To avoid this travel scam, stick to well-known rental companies and limit the amount of information you give them. As well, keep the rental property in your direct sight as much as possible. If you have to leave it somewhere, use a lock to keep it safe (preferably one that the company didn't supply you with).
Taxi drivers are interacting with a lot of tourists, which unfortunately puts them in a position of opportunity if they want to scam you. Taxi scams are a real threat for travellers, especially near tourist hot spots and airports.
There are several ways a Taxi driver may take advantage of a tourist, but here are the most common ones:
Most Taxi drivers are safe and trustworthy, but for the select few that aren't, you need to be cautious and aware of how they may try and rip you off.
This travel scam is most likely to happen to travelling males.
Attractive locals (usually women) will spark up a conversation and eventually ask you out to dinner or for a drink. It depends on the scam they are trying to pull, but usually the night will go ahead as expected. You'll have some fun. But then at some point the attractive local will disappear and you'll later realise that your wallet, money or other valuables have gone missing.
You'll have to use your best judgement to avoid this travel scam, but just try to keep a realistic perspective on any given situation. If you think everything is normal, enjoy yourself and meet new people in the process. But if it's unusual for such an attractive person to be so welcoming, don't lose sight of reality.
When you're at a popular tourist destination with your partner or a group of friends, it's natural to want a photo together so that you can remember the experience.
As much as an out-stretched arm or a selfie stick can capture the surroundings, there is nothing like a wide angle shot taken by another person. But this presents an opportunity for thieves.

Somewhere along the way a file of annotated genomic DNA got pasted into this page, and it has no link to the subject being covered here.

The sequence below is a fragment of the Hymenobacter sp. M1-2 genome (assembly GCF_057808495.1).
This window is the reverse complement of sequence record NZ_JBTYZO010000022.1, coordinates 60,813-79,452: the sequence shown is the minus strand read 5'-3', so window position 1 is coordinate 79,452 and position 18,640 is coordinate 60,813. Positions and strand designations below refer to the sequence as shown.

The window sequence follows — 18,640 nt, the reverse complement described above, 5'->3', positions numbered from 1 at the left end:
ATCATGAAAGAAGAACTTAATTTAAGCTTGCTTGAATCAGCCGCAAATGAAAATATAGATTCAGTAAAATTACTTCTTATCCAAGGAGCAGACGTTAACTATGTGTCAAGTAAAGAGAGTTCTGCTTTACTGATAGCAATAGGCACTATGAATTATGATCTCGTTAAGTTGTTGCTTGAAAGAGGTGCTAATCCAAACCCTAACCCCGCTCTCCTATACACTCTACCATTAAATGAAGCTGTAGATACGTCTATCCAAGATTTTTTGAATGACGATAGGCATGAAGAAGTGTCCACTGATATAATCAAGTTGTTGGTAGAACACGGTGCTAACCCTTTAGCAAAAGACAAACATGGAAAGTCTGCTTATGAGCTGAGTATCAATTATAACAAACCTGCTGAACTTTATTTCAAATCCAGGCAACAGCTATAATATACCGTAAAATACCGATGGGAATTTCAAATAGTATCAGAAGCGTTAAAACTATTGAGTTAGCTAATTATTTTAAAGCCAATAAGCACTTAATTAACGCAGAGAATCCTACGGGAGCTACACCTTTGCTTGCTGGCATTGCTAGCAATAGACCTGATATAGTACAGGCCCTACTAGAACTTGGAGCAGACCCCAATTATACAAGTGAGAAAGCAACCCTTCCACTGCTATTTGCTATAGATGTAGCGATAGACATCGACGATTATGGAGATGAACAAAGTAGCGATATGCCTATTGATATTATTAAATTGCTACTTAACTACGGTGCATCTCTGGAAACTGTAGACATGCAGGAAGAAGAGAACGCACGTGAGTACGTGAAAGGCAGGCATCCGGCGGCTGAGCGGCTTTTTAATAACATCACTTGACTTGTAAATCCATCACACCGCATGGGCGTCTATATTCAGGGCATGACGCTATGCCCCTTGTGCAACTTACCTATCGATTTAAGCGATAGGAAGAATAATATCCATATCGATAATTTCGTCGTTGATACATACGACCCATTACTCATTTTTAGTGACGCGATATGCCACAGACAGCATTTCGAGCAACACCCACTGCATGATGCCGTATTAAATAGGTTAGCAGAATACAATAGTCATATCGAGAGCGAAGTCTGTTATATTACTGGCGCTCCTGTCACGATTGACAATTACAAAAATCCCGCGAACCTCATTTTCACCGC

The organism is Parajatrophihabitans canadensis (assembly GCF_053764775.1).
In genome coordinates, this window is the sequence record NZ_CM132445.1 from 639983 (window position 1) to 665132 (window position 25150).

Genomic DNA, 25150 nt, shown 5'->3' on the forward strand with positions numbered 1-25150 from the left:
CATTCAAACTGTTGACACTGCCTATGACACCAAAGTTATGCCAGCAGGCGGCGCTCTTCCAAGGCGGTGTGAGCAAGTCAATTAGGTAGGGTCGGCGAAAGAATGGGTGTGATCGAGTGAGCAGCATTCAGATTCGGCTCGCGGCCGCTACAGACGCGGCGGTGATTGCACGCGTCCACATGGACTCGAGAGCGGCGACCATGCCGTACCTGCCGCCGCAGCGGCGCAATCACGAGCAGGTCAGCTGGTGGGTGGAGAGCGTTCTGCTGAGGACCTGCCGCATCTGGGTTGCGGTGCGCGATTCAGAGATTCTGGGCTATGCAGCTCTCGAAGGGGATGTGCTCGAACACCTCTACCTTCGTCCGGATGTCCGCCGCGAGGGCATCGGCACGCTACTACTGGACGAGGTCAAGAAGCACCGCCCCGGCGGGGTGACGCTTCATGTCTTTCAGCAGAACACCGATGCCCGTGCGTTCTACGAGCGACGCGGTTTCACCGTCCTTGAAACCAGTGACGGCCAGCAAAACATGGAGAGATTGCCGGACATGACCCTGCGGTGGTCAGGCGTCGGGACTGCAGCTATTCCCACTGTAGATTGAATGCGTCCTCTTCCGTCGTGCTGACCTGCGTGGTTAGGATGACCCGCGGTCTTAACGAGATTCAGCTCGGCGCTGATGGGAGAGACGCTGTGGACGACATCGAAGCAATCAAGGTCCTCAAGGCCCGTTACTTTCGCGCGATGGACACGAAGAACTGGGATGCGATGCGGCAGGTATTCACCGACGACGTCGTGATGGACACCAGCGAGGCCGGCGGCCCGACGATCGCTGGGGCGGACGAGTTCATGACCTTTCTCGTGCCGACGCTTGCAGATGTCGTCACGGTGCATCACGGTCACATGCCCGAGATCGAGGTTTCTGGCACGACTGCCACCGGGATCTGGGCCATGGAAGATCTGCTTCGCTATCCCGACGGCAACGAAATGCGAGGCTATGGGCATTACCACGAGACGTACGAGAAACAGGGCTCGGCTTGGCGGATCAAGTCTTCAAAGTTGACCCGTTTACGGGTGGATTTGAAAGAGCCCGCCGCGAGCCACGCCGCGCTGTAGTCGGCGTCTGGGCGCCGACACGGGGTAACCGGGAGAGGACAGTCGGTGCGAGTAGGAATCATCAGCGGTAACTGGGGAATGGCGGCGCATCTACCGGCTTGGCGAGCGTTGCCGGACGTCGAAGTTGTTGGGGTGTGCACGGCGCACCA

If someone offers to take a group photo for you out of the blue, think twice before handing over your smart phone or camera, because they might quickly disappear with it.
Public Wi-Fi connections are becoming more and more common around the world, but they pose a potentially dangerous situation for travellers.
Fraudsters and internet thieves will often set up free Wi-Fi hot spots in popular tourist destinations. Once you unknowingly log on and start to use the free internet, they will attempt to access your personal information, such as online passwords and bank details.
To protect yourself from this travel scam, try to stick to "official" Wi-Fi networks. If you're at a mall or cafe, ask the information desk or staff if they have a connection and how you can access it.
Also, look to use different passwords across all of your important online logins so that a potential thief can't automatically access everything if they secure one password.
The fake Police officer ploy is not as common as the other travel scams we've mentioned, but it is still something you should be aware of.
Thieves will dress up in what appears to be official police attire. An outfit that the average tourist wouldn't be able to differentiate from a real police officer. Then, they will have another one of their team try to put a tourist in a sticky situation by offering them illegal substances or other items. The fake Police officer will then step in, flash a badge and ask for your passport or some form of identification.
This scam is a challenging one to deal with, because we are hard wired to trust Police officers and would not want to disrespect one if they were just doing their job. But if you think something fishy is going on, don't hand over your passport. Use delaying tactics and ask clarifying questions to be absolutely sure they are who they say they are.
Have you ever been scammed while travelling? What steps do you take to avoid it happening?